Moose River Campground is very close to the New Hampshire line so I ventured over there today to see Franconia Notch and found a lot more than I’d bargained for. It was a very full day climaxing at Flume Gorge. TOTALLY different from Queechee Gorge the apparent pride of Vermont. There must be some better place to view Queechee than at the state park. Wish someone would let me know.
Turns out it is a BIG deal in New Hampshire.
I got a parking spot and started off down the path. There was this cute little information house along the way.
Inside there was information about the Portrait Lake Area and the Old Man of the Mountain. The old man was called The Great Stone Face in a work of the same name by Nathaniel Hawthorne. The face was a series of 5 granite cliff ledges on Cannon Mountain in the White Mountains of New Hampshire. The rock formation was 1200 feet above Profile Lake, was 40 feet tall and 25 feet wide.
BIG to say the least.
From its discovery by white men in 1805 to its final crumbling in 2003 the Old Man has been New Hampshire’s state emblem since 1945, is on beloved by its people. For nine decades they have gone to amazing lengths to keep the conway granite old man in place on Profile Mountain. In 1916 Massachusetts quarry man Edward H Geddes carried tools and supplies up the steep trail to the top of Old Man, drilled holes into the forehead stone and installed the first turnbuckles to anchor the profile.
In 1957 tools and equipment were ferried to the top by helicopter. Over the course of 700 trips were needed to install 4 turnbuckles to divert the water flow over the profile . A wire and fiberglass canopy was installed to prevent water from seeping into the crevice between the two large head stones. If you click the picture below you see some of the men who did this work.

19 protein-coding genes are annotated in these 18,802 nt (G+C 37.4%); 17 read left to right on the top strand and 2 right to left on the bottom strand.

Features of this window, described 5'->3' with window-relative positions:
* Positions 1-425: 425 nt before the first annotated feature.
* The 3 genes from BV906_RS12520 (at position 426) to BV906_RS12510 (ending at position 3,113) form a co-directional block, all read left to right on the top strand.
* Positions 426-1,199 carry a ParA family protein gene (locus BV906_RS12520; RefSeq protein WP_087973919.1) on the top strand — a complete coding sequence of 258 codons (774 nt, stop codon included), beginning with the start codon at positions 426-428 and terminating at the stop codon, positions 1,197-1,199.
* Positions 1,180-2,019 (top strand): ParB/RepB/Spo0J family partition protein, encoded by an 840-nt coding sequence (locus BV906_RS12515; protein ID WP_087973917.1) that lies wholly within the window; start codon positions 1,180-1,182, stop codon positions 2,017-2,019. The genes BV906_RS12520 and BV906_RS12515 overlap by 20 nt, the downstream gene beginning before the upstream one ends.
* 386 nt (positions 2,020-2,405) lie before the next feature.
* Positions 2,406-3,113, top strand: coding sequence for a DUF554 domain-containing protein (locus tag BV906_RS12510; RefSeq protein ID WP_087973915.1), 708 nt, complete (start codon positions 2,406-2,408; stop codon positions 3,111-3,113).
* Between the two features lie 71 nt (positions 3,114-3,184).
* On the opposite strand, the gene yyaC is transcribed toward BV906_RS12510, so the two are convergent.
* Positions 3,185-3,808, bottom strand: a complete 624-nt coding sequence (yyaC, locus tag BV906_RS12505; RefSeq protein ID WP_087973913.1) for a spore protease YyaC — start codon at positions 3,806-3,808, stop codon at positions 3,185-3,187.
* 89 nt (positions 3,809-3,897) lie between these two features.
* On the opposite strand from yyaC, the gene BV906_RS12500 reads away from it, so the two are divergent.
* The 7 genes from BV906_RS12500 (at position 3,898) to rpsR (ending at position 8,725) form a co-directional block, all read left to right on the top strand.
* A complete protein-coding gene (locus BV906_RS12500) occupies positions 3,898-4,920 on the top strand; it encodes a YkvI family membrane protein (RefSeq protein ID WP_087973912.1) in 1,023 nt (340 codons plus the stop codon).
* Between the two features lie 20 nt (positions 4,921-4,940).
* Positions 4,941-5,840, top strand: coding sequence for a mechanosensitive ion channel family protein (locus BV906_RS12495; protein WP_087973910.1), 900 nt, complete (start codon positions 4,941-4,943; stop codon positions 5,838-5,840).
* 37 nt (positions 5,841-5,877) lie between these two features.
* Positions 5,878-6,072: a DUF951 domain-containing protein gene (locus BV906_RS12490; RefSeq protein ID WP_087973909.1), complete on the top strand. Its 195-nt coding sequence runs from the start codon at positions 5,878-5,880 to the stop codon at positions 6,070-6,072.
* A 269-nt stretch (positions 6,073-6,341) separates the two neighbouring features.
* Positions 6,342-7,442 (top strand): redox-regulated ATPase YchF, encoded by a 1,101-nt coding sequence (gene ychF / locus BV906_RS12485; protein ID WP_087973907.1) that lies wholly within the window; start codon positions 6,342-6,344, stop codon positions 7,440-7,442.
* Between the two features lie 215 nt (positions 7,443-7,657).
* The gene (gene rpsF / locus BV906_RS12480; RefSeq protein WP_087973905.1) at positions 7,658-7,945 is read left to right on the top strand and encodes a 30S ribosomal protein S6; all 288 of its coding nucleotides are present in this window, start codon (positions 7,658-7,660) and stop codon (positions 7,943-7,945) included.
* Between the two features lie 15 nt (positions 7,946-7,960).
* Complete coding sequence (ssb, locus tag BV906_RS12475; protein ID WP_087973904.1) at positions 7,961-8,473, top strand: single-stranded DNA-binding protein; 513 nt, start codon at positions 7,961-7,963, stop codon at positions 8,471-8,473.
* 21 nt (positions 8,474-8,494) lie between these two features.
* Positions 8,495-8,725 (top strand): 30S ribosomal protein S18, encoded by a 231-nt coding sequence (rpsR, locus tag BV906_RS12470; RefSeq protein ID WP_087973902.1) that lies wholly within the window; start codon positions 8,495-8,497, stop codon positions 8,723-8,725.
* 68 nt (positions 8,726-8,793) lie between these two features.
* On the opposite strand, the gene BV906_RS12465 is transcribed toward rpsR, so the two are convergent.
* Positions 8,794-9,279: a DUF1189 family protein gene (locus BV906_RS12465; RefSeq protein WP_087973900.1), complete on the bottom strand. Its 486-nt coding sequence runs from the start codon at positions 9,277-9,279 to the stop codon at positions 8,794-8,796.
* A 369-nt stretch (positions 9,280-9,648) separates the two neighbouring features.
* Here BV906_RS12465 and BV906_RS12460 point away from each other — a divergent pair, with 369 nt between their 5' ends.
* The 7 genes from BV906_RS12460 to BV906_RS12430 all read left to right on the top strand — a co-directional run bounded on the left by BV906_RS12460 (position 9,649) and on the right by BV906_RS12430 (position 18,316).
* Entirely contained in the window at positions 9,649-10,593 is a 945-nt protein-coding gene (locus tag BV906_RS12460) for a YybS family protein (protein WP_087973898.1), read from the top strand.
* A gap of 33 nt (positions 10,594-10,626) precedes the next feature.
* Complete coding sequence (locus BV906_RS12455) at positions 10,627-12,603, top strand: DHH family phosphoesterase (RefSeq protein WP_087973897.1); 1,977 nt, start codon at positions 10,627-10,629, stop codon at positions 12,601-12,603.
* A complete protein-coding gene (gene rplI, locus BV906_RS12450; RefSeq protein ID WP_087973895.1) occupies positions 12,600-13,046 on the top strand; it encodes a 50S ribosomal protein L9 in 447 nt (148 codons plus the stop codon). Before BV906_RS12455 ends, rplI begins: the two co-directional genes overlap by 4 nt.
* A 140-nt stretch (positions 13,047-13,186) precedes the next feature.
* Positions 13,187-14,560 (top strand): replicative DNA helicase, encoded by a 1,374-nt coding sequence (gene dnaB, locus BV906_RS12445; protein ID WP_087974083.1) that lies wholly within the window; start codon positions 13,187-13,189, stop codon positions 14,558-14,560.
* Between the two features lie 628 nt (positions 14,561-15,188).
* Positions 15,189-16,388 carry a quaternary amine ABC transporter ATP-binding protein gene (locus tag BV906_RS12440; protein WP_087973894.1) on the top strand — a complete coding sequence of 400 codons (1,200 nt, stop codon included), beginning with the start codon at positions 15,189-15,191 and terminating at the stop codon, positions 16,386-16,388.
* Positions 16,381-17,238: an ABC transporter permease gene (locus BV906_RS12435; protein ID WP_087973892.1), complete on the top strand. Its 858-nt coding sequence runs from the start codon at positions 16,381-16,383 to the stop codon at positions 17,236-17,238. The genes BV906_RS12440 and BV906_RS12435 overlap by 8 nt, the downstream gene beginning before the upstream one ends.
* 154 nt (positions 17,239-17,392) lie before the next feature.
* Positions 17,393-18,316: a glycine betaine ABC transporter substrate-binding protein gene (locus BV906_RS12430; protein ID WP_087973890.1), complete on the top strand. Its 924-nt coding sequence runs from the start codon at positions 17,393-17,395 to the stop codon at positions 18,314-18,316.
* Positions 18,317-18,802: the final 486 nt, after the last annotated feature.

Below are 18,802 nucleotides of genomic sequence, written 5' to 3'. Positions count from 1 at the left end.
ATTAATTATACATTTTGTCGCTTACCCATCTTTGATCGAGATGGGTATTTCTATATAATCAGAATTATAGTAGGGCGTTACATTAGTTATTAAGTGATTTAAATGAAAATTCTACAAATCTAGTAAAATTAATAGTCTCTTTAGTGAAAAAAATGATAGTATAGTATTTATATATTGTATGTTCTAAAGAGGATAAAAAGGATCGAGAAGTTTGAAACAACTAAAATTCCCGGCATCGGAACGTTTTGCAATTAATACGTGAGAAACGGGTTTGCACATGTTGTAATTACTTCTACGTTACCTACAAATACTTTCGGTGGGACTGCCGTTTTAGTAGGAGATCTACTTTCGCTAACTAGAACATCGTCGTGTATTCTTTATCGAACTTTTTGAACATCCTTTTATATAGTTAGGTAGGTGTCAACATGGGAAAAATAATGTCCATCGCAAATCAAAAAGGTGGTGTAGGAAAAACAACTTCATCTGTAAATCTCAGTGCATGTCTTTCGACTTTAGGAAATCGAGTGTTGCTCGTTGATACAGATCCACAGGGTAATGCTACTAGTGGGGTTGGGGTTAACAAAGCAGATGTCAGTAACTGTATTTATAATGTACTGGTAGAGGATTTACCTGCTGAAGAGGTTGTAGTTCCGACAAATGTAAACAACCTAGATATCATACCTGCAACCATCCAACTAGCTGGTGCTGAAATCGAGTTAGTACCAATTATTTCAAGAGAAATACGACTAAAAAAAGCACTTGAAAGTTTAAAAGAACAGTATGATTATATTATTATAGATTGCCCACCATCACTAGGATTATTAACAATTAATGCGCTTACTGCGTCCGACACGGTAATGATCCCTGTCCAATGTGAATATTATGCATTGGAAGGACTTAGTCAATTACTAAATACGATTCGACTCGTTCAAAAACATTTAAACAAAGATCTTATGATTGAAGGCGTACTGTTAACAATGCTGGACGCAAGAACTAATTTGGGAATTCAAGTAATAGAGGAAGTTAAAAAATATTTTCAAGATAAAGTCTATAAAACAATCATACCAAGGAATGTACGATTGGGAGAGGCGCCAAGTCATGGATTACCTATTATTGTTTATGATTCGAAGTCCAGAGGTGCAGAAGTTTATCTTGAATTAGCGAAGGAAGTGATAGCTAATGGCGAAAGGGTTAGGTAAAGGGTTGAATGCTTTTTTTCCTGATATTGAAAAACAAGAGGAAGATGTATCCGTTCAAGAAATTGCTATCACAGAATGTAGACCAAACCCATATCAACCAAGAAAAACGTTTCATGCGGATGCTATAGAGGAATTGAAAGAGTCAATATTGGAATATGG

Despite all efforts between midnight and 2am May 3, 2003, the Old Man collapsed. I read that dismay was so great people visited to pay tribute and some left flowers.
Other interesting information in the little building told the story of the grand Profile House Hotel which opened on the lake in 1853. At various points, the Profile House had a stable large enough to house 350 horses, a dormitory for its 300 employees, a 200 car garage and a fish hatchery. There was a post office, telegraph office, barber shop, and souvenir shops along with tennis and croquet courts, a bowling alley, a billiard hall, a golf course and bridal paths that allowed guests to ride to mountain summits. The hotel owned thousands of acres in Franconia Notch including Old Man of the Mountain.
The Profile House also had it’s own power plant, a large farm and garden for providing food for its famous dining room. The army of employees included stage coach drivers, a blacksmith, railroad employees, hostlers to look after guests horses as well as women working in the laundry and as waitresses and maids.
The hotel was destroyed by fire in August of 1923.
The interpretive shelter where I learned all of this is at the end of the green trail on the right of the map.
The black square below the red rectangle is the Old Man Memorial Plaza right along the lake. It’s an amazing tribute to the Old Man.
At the plaza which is in the same spot where people have stopped to view the old man for years, they have this quote from Daniel Webster which when published created a great deal of the old man’s fame.